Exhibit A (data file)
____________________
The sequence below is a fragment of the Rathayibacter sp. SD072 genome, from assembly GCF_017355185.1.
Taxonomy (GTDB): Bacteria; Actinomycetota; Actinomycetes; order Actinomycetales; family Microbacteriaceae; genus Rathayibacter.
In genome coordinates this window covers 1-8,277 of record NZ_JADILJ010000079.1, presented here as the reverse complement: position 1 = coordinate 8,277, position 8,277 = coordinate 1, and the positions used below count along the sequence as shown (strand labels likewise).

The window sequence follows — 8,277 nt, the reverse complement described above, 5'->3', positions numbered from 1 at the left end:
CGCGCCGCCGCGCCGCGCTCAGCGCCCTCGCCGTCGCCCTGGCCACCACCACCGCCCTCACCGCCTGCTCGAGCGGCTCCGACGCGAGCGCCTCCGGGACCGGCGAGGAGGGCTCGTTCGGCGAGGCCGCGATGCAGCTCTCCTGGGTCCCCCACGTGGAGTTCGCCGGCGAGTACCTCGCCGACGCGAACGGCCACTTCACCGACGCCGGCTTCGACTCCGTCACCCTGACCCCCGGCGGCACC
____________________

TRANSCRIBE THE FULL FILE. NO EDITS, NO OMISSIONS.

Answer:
The sequence below is a fragment of the Rathayibacter sp. SD072 genome, from assembly GCF_017355185.1.
Taxonomy (GTDB): Bacteria; Actinomycetota; Actinomycetes; order Actinomycetales; family Microbacteriaceae; genus Rathayibacter.
In genome coordinates this window covers 1-8,277 of record NZ_JADILJ010000079.1, presented here as the reverse complement: position 1 = coordinate 8,277, position 8,277 = coordinate 1, and the positions used below count along the sequence as shown (strand labels likewise).

The window sequence follows — 8,277 nt, the reverse complement described above, 5'->3', positions numbered from 1 at the left end:
CGCGCCGCCGCGCCGCGCTCAGCGCCCTCGCCGTCGCCCTGGCCACCACCACCGCCCTCACCGCCTGCTCGAGCGGCTCCGACGCGAGCGCCTCCGGGACCGGCGAGGAGGGCTCGTTCGGCGAGGCCGCGATGCAGCTCTCCTGGGTCCCCCACGTGGAGTTCGCCGGCGAGTACCTCGCCGACGCGAACGGCCACTTCACCGACGCCGGCTTCGACTCCGTCACCCTGACCCCCGGCGGCACC